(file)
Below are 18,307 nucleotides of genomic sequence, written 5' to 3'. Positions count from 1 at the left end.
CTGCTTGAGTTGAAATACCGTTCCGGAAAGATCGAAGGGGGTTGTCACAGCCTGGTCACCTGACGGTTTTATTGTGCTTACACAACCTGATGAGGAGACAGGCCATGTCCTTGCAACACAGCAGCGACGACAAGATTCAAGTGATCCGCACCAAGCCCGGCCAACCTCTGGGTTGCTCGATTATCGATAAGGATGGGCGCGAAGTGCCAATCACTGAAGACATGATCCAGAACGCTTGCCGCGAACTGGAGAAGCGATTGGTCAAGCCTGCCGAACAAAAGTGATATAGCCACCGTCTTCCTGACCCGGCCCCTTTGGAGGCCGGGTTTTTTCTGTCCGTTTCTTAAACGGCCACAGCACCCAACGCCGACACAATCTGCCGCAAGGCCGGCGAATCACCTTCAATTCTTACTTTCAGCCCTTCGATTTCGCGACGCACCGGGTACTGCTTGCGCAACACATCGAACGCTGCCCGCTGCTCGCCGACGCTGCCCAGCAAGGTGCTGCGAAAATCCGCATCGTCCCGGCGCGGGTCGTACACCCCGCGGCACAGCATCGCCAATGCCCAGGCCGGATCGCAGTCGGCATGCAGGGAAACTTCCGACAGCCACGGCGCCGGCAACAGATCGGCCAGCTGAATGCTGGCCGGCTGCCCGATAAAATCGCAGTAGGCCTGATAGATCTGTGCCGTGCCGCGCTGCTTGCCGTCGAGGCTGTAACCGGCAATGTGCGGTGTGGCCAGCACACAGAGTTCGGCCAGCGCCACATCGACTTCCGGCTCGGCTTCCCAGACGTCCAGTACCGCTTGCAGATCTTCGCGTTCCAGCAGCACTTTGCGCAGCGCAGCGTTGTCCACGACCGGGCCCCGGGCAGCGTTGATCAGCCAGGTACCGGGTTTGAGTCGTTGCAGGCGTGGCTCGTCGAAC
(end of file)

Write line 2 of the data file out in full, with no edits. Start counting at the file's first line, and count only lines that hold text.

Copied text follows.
CTGCTTGAGTTGAAATACCGTTCCGGAAAGATCGAAGGGGGTTGTCACAGCCTGGTCACCTGACGGTTTTATTGTGCTTACACAACCTGATGAGGAGACAGGCCATGTCCTTGCAACACAGCAGCGACGACAAGATTCAAGTGATCCGCACCAAGCCCGGCCAACCTCTGGGTTGCTCGATTATCGATAAGGATGGGCGCGAAGTGCCAATCACTGAAGACATGATCCAGAACGCTTGCCGCGAACTGGAGAAGCGATTGGTCAAGCCTGCCGAACAAAAGTGATATAGCCACCGTCTTCCTGACCCGGCCCCTTTGGAGGCCGGGTTTTTTCTGTCCGTTTCTTAAACGGCCACAGCACCCAACGCCGACACAATCTGCCGCAAGGCCGGCGAATCACCTTCAATTCTTACTTTCAGCCCTTCGATTTCGCGACGCACCGGGTACTGCTTGCGCAACACATCGAACGCTGCCCGCTGCTCGCCGACGCTGCCCAGCAAGGTGCTGCGAAAATCCGCATCGTCCCGGCGCGGGTCGTACACCCCGCGGCACAGCATCGCCAATGCCCAGGCCGGATCGCAGTCGGCATGCAGGGAAACTTCCGACAGCCACGGCGCCGGCAACAGATCGGCCAGCTGAATGCTGGCCGGCTGCCCGATAAAATCGCAGTAGGCCTGATAGATCTGTGCCGTGCCGCGCTGCTTGCCGTCGAGGCTGTAACCGGCAATGTGCGGTGTGGCCAGCACACAGAGTTCGGCCAGCGCCACATCGACTTCCGGCTCGGCTTCCCAGACGTCCAGTACCGCTTGCAGATCTTCGCGTTCCAGCAGCACTTTGCGCAGCGCAGCGTTGTCCACGACCGGGCCCCGGGCAGCGTTGATCAGCCAGGTACCGGGTTTGAGTCGTTGCAGGCGTGGCTCGTCGAAC